The former may seem a little more complicated - but it's not if you have begun to and continue to educate yourself in radar interpretation. The average chaser who is really interested in the subject they are pursuing should be able to glance at a radar image and tell you which side of it they would ideally like to be on. Of course this will always differ from person to person. Given a regular old CL tornadic supercell moving east-northeast, I would like to be east-northeast of the storm and approach it from that angle (or set up on a vantage point and simply let it come to me). This should allow me to stay out of the main core, out of the pesky anvil precip., away from dangerous hail and also afford me the best view of the inflow region leading to any lowerings and/or wall clouds (caveat emptor here of course when dealing with cyclic storms - they can throw off occluding mesos into the precip. core and have numerous areas of rotation and lowerings at any given time).

But - *ideally* one would approach a storm from an angle that allows you to maintain a visual on the area of rotation (which should be in the "notch" of HP storms on radar), and yet remain dry and unworried by big hail. Of course - *ideally* rarely happens when out chasing! You would also look to try and avoid your vision to the potential tornado being obscured by the hook precip - which can be very, VERY thick and completely blinding. Huge wedges, white cones, all kinds of tornadoes and wall clouds can be totally obscured by simple hook precip and/or hail.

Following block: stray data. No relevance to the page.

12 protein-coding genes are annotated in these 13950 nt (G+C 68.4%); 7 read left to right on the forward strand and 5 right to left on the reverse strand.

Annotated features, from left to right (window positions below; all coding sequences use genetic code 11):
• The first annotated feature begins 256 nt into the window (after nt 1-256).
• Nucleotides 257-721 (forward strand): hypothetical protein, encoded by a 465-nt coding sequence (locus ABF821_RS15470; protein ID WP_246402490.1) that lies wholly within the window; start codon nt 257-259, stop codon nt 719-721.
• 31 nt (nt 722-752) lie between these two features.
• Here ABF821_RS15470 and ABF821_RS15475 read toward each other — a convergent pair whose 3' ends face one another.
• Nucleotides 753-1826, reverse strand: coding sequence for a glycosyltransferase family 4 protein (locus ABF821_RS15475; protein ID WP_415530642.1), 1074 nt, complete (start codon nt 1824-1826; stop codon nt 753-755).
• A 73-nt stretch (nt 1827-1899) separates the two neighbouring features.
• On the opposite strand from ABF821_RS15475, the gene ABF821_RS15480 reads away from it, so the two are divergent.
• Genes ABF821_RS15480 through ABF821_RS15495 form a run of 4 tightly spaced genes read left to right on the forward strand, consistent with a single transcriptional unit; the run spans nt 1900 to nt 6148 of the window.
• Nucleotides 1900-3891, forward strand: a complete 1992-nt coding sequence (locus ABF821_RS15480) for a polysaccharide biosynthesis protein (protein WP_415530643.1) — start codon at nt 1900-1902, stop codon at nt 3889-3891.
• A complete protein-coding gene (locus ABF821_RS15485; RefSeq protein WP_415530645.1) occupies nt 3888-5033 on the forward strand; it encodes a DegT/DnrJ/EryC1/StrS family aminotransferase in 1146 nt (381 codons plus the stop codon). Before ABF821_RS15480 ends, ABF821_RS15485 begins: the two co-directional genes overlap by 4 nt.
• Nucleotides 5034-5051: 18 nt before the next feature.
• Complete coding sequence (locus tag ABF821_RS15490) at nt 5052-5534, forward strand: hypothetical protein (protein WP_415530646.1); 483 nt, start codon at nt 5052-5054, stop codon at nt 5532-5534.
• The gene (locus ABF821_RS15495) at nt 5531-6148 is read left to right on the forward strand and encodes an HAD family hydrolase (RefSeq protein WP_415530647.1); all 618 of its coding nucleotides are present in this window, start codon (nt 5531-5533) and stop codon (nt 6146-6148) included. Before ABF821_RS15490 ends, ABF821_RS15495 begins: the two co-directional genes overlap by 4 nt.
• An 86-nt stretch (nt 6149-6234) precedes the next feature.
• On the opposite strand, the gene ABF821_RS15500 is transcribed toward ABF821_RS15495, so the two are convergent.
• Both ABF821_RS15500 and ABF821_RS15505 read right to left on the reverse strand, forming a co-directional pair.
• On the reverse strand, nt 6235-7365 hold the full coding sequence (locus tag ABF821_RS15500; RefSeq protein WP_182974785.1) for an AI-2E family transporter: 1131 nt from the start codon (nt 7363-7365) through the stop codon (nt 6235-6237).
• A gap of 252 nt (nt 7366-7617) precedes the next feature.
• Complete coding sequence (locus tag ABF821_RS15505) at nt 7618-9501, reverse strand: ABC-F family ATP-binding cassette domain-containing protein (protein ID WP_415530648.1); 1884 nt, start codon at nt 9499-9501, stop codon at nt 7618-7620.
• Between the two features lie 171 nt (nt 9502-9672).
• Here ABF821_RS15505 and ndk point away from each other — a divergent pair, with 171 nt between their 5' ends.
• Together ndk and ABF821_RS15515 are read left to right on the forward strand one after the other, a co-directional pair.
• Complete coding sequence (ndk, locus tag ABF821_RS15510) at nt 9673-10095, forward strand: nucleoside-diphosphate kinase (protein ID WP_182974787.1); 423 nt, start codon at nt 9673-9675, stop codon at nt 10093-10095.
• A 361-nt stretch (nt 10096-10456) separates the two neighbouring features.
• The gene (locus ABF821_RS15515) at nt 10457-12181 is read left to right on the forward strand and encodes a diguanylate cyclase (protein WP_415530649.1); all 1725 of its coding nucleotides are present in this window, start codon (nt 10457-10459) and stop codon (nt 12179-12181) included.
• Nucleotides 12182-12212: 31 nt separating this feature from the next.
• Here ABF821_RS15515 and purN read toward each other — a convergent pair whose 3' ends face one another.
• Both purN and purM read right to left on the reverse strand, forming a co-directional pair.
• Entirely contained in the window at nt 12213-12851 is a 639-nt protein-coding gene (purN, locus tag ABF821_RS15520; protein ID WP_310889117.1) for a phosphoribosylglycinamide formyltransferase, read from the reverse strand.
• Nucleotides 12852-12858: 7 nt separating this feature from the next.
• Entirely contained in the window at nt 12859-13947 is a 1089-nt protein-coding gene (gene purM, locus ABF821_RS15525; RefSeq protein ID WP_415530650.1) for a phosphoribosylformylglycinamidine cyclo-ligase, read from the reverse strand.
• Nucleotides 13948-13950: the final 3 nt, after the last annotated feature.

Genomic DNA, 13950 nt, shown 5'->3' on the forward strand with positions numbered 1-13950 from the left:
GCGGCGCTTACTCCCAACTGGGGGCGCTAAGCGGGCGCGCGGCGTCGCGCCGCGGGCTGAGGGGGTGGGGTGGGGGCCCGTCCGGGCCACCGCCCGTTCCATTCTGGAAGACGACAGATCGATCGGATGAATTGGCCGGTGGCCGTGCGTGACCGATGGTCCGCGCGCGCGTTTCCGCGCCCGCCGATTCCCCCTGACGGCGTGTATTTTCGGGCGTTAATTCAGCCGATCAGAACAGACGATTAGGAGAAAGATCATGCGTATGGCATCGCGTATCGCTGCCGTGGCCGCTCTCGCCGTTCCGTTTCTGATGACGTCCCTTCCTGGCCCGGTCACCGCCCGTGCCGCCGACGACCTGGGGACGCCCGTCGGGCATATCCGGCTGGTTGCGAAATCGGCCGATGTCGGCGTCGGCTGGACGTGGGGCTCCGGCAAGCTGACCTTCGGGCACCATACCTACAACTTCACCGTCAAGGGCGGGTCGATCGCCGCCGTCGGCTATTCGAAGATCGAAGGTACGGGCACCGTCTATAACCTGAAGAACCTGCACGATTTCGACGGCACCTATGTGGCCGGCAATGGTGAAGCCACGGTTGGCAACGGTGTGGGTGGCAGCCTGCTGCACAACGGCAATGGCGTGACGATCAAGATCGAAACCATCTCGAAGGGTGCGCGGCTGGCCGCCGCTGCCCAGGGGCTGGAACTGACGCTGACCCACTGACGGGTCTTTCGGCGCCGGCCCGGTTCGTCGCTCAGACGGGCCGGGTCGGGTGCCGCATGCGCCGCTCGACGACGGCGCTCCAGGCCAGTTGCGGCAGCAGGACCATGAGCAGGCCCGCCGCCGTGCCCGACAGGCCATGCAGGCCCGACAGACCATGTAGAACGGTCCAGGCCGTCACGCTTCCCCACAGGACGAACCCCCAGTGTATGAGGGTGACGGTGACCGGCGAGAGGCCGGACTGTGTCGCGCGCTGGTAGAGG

As a chaser you should become VERY familiarized with all types of supercellular radar structure and interpretation. Most chasers are able to pick up one or two radar grabs of their target storm along the way to intercept - and if you're really lucky a velocity shot too. These two images alone should tell you almost everything you would want to know about the storm's PRECIPITATION structure, and thusly, allow you to try and keep dry on approach. If you keep dry - you usually can maintain better points of view to the storm than if you are in precip. That's a very broad and grossly oversimplified rule of thumb, however. Every storm is individual and will require a different attitude and approach. The important thing is that YOU know what to look for and what to expect when you approach a supercell - and you will only learn this from intensive radar interpretation lessons and being out in the field making your own mistakes with cores and gorilla hail. Just think of it as a great opportunity to learn from your mistakes and have fun doing it! :D

The infamously-titled core-punchng probably deserves a whole other thread to itself - so therefore I'm not going to touch it here.

KL
 
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Dec 5, 2003
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Waterloo, ON
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My friends and I prefer coming from the southeast (if it's a classic NE mover) to get in position. If it's a classic supercell, the core would be to my north and the wall cloud just to my northwest. Karen raised excellent points about intercepting through precip cores... it basically sucks. I like the clearer view to be able to spot any wall cloud or funnel formation. I don't like to get too close, because I love to be able to see the entire picture of what is going on, ie. see the rotation updraft, flanking line, etc. Perhaps about 3 miles away, but then again, I'm a storm structure freak. It just takes a bit of planning for the most part to get into this position and if it isn't rain wrapped. It all boils down to your timing, road options and which way the storm is moving and it's structure... don't forget about planning escape routes as well, if you need to turn around and get yourself out of harm's way.

Look for good warm winds gusting towards the storm's main updraft... those would be your backing winds coming from the southeast... inflow "stingers" as I like to call them are good indicators. As long as you're feeling that, and see a nice clear slot opening up, it should be fair game to see something of interest, although not always the case. Mother nature always wins. And if you've got outflow, well that is usually not good news for tornado viewing.